Category Archives: Resilience

Of Cucumbers, Pickles and People

Roses and pickles“When does a cucumber become a pickle?” asks a Louise Penny character trying to figure out when her happy boy turned into a surly teenager.

When did my heart strengthen?  Sometime between March and August of this year, my heart returned from an almost fatal level of heart failure to nearly normal functioning thanks to a specialized pacemaker, newly available medication and cardiac rehabilitation.

Awesome.  Amazing.  Fantastic.  I’m grateful.  This is my best hope come true.

Exactly when did my heart strengthen so much?  When had it weakened in the first place?  Like a cucumber becoming a pickle; each was a process I barely noticed, a change I couldn’t date.

At what moment is a runner ready for a marathon?  When do patterns become habits and habits a way of life?  At what point does a student become an artist or a character become rooted in honesty and integrity?  At what point does healing occur or relationships fray too much to be repaired?

No one can say when, during his years in prison camp, the late John McCain changed from a hard-partying naval brat into a man of courage and honor. It was a process.  No one can say exactly when Dr. Christine Blasey Ford became a strong enough survivor to tell her story of sexual assault to the U.S. Senate Judiciary Committee considering Judge Brett Kavanaugh for the U.S. Supreme Court.  It happened over years of hard work and healing.

We change our clothes in minutes.  On the other hand, internal change–physical, emotional, spiritual, and attitudinal–happens over time.

When does a cucumber become a pickle?  Cucumbers become bread and butter pickles in a week.  Dill pickles need six months.

For pickles and people, the finished flavor is a matter of time in the brine.  If we soak ourselves in distrust and disdain towards others, we become judgmental and sour people.  If we repeatedly respond with bitterness or entitlement, we cannot help but develop a nature of such attitudes.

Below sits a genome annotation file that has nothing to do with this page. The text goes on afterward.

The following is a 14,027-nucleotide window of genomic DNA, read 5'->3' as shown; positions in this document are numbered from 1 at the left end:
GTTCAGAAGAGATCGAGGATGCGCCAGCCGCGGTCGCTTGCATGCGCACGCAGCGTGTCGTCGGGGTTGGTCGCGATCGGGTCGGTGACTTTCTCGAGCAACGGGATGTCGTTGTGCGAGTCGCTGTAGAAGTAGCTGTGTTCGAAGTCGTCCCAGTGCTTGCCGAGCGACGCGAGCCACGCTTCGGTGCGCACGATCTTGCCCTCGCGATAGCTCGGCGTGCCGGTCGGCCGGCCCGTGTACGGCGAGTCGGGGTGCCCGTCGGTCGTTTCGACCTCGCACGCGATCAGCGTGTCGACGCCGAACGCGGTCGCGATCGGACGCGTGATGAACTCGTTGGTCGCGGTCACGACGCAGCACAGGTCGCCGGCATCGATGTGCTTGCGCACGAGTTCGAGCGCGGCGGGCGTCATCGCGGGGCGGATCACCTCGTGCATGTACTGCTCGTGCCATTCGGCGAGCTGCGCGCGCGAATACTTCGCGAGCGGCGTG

But if we repeatedly behave kindly, we become people who instinctively respond with kindness.  If we act repeatedly with courage, honor and integrity we develop character imbued with these qualities.  If we intentionally pause each day to give thanks, we become gracious, grateful people.

The good news is that we can dump out our brine and start afresh.  Choose wisely and trust the process.

I Had Dared to Hope

I had dared to hope that I was finally healthy enough to bring energy and imagination to the world again.  But Whack-a-mole returned.  A few weeks after I wrote a New Year’s letter celebrating my improved health, I was diagnosed with heart failure almost as severe my original diagnosis 13 years ago. A specialized pacemaker, a new medication and medically supervised exercise hold out the hope of a stronger heart.  I need ways to hold onto this hope and persevere in “working the program.”

As the U.S. commemorates the 50th anniversary of the assassination of the Reverend Dr. Martin Luther King, Jr. this week, words of King included in an article in the Washington Post inspire me to keep on keepin’ on.

In “King was unpopular and demoralized before he died. He pressed on anyway,” Stephen Kendrick and Paul Kendrick remind me of both a part of the Civil Rights struggle many of us forget and the perseverance of hope:

The shot that echoed in the Memphis dusk 50 years ago still reverberates through our national life, yet there is so much about the Rev. Martin Luther King Jr. we find hard to absorb.